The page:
30 Days of Noir #26: Behind Green Lights (dir by Otto Brower)


The 1946 film, Behind Green Lights, takes over the course of one night at one police station.

When tough-but-fair Police Lt. Sam Carson (William Gargan) shows up for work, he discovers that a car has been haphazardly parked in front of the station.  Inside the car is bullet-ridden body of Walter Bard, a somewhat notorious private investigator.  If the brazenness of the crime wasn’t already enough to indicate that there’s more going on here than just a detective following the wrong lead, it is soon discovered that Bard was acquainted with Janet Bradley (Carole Landis), the daughter of a reform-minded mayoral candidate.  As Janet explains it to Lt. Carson, Bard was blackmailing a friend of hers.  Janet admits that she had a gun with her the last time that she saw Bard but she swears that she didn’t murder him.

Corrupt newspaper publisher Max Calvert (Roy Roberts) views Janet’s father as being a potential rival and he immediately starts to pressure Lt. Carson to make an arrest in the case.  Not convinced of Janet’s guilt, Carson refuses.  Meanwhile, the crooked coroner (Don Beddoe) comes across evidence that could change the entire case but, as a favor to Calvert, tries to cover it up….

But that’s not all.  It’s a very busy night at the precinct.  Not only does Carson have to deal with the murder and all of the political fallout, he also has to deal with an escapes prisoner and a collection of snarky crime reports who spend all of their hanging out at the station house and waiting for a big story to drop.

Largely set in one location and featuring a cast made up of fast-talking, quick-witted cynics, Behind Green Lights sometimes feel more like a play than a film.  (One could easily imagine it taking place in the same cinematic universe as The Front Page.  Call it the MacArthur/Hecht Cinematic Universe, or MHCU for short.)  Though the film only has a running time of 64 minutes, it manages to pack a lot of twists and turns into that hour.  For the most part, it all works.  The mystery is intriguing, the cast is made up of properly tough character actors, and the tragic Carole Landis is well-cast as a character who could be an innocent victim or a dangerous femme fatale.  The film and her performance will keep you guessing.  (It has been written that Landis, a talented actress who never quite got the roles that roles that she deserved, was heart-broken when Rex Harrison refused to divorce his wife and marry her.  Two years after the release of Behind Green Lights, she was found dead at the age of 29.  The official ruling was suicide, though members of Landis’s family dispute that.)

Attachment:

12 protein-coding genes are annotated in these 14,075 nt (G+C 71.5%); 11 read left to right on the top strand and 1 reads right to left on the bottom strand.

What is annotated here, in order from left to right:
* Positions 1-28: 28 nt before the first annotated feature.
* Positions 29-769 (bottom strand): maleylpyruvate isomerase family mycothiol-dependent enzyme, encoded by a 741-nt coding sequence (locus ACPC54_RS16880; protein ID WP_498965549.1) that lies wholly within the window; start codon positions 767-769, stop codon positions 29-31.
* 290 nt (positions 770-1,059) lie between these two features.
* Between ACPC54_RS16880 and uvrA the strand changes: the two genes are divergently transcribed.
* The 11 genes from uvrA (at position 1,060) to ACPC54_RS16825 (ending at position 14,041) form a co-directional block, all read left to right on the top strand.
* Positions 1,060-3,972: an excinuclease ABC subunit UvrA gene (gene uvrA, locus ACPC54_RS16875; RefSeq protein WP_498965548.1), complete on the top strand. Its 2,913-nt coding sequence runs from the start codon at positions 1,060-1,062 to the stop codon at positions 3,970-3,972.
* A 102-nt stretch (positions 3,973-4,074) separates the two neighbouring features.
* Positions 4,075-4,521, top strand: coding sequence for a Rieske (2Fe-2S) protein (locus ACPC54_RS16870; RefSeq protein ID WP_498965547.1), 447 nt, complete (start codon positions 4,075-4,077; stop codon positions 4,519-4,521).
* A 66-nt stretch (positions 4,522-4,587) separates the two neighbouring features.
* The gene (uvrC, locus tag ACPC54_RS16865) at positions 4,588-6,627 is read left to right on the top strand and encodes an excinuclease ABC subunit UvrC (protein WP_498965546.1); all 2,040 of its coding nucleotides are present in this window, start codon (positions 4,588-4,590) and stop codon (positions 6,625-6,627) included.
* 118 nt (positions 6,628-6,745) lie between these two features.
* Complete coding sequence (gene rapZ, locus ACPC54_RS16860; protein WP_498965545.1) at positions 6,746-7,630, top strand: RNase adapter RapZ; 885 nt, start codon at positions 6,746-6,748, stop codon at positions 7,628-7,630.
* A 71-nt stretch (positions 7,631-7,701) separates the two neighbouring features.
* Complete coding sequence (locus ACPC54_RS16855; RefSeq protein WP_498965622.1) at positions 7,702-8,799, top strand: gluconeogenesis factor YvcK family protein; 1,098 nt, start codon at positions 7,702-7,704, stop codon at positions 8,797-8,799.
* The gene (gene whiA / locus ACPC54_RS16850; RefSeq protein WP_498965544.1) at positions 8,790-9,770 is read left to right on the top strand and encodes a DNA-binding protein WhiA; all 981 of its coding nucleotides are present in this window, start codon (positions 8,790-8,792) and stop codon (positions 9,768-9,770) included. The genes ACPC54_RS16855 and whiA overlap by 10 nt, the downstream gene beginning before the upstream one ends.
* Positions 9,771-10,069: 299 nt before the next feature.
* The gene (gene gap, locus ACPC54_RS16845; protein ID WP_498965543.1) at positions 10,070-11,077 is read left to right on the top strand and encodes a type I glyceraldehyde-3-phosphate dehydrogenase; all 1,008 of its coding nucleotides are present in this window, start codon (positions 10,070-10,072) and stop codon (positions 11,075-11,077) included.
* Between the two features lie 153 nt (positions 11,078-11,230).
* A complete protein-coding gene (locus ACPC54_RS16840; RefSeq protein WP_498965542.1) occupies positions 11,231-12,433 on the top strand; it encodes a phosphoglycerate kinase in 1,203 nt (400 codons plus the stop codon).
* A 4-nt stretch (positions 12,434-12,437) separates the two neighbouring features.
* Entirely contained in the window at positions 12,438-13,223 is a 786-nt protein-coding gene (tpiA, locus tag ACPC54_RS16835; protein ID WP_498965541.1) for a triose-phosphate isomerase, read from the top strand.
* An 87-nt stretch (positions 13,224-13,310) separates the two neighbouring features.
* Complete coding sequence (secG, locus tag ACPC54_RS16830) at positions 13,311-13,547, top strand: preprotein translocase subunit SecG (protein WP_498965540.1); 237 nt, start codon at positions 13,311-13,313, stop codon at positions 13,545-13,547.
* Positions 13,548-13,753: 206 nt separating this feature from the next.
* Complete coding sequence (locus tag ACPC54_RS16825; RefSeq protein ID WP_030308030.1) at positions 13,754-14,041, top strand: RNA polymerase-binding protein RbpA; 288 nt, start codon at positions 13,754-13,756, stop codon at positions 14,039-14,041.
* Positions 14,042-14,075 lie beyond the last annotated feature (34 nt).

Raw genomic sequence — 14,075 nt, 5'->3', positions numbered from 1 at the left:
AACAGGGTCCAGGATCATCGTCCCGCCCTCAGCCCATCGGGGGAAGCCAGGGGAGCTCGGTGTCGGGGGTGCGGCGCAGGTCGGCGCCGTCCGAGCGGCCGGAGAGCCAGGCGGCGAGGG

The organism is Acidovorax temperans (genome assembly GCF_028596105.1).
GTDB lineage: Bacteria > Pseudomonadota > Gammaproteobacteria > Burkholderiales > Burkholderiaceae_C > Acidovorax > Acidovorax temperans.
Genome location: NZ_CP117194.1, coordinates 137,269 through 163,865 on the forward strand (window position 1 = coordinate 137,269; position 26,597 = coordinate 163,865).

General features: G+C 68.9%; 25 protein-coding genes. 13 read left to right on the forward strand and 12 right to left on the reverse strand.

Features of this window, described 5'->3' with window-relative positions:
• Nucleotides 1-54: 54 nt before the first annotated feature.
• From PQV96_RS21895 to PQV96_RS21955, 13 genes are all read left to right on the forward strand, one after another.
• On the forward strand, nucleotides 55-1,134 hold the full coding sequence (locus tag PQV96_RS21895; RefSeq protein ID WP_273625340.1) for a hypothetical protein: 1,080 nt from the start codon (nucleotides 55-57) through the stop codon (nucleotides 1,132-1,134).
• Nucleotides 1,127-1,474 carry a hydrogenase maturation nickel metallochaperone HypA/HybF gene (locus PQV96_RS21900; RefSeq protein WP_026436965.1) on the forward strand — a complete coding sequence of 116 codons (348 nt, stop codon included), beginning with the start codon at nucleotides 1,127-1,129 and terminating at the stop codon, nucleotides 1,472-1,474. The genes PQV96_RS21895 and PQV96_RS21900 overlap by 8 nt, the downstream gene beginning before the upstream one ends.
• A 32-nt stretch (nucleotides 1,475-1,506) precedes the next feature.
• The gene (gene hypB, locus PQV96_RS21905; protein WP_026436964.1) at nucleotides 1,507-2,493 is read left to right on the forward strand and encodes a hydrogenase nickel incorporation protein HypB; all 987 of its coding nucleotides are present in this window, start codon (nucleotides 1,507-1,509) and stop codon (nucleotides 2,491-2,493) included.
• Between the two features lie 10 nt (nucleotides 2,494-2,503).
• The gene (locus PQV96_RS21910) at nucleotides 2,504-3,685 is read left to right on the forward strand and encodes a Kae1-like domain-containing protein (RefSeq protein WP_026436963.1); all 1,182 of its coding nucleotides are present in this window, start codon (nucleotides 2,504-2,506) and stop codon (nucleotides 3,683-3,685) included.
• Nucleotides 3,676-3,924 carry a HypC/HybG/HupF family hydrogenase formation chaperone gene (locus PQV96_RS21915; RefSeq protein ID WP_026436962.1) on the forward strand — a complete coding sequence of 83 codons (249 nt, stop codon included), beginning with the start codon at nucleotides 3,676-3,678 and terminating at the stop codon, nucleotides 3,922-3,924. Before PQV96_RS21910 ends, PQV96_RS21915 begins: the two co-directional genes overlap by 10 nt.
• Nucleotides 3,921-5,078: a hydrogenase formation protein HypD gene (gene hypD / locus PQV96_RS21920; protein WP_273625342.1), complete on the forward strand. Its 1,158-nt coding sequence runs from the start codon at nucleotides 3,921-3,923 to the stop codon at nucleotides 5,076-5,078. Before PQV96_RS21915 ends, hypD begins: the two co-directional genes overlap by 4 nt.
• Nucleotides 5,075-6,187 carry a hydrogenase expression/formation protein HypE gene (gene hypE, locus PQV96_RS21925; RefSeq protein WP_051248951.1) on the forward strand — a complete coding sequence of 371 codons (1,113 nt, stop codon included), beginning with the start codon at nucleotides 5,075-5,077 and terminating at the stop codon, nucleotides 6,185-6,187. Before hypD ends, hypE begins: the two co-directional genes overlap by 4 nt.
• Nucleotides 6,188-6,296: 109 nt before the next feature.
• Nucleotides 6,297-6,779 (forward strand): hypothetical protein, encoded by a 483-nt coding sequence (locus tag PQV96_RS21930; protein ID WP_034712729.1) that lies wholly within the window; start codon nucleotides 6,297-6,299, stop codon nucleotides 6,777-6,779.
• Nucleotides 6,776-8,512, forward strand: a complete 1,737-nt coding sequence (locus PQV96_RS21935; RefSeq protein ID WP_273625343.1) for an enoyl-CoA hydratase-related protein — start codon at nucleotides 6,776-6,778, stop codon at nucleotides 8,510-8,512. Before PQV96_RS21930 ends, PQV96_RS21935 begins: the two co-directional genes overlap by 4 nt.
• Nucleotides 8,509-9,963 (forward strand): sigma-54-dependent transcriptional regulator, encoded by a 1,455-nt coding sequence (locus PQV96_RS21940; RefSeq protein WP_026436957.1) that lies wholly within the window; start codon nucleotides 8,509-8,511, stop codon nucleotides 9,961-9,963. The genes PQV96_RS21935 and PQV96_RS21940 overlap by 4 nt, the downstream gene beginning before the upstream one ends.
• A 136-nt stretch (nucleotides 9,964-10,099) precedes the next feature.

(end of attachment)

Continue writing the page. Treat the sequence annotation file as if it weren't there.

Behind Green Lights may be a minor noir but it’s still an entertaining one.  And it can be viewed for free on YouTube!  Just remember, when doing an online search, that the film is called Behind Green Lights and not Behind the Green Door.  Don’t make the same mistake that I did!

 

Music Video of the Day: (Not The) Greatest Rapper by 1000 Clowns (1999, directed by Mark Kohr)


Remember 1000 Clowns?

If not, don’t worry.  This Los Angeles rap group was only active from 1997 to 1999.  During that time, they released an album called Freelance Bubblehead, which featured their two best-known songs, Kitty Kat Max and (Not The) Greatest Rapper.  As evidence by their name and the video above, 1000 Clowns took a light-hearted approach to their work.  In a review for CMJ New Music Monthly, Neal Goldstone said that rapper MC Kevi’s style would be “darn endearing if he was your little brother’s best friend.”  I think that best sums up both the appeal of this song and also why 1000 Clowns only released one album.

This video was directed by the very busy Mark Kohr, who started directing music videos in the early 1990s and who has since worked with several well-known artists, including Green Day, No Doubt, Alanis Morrisette, Everclear, and Cake.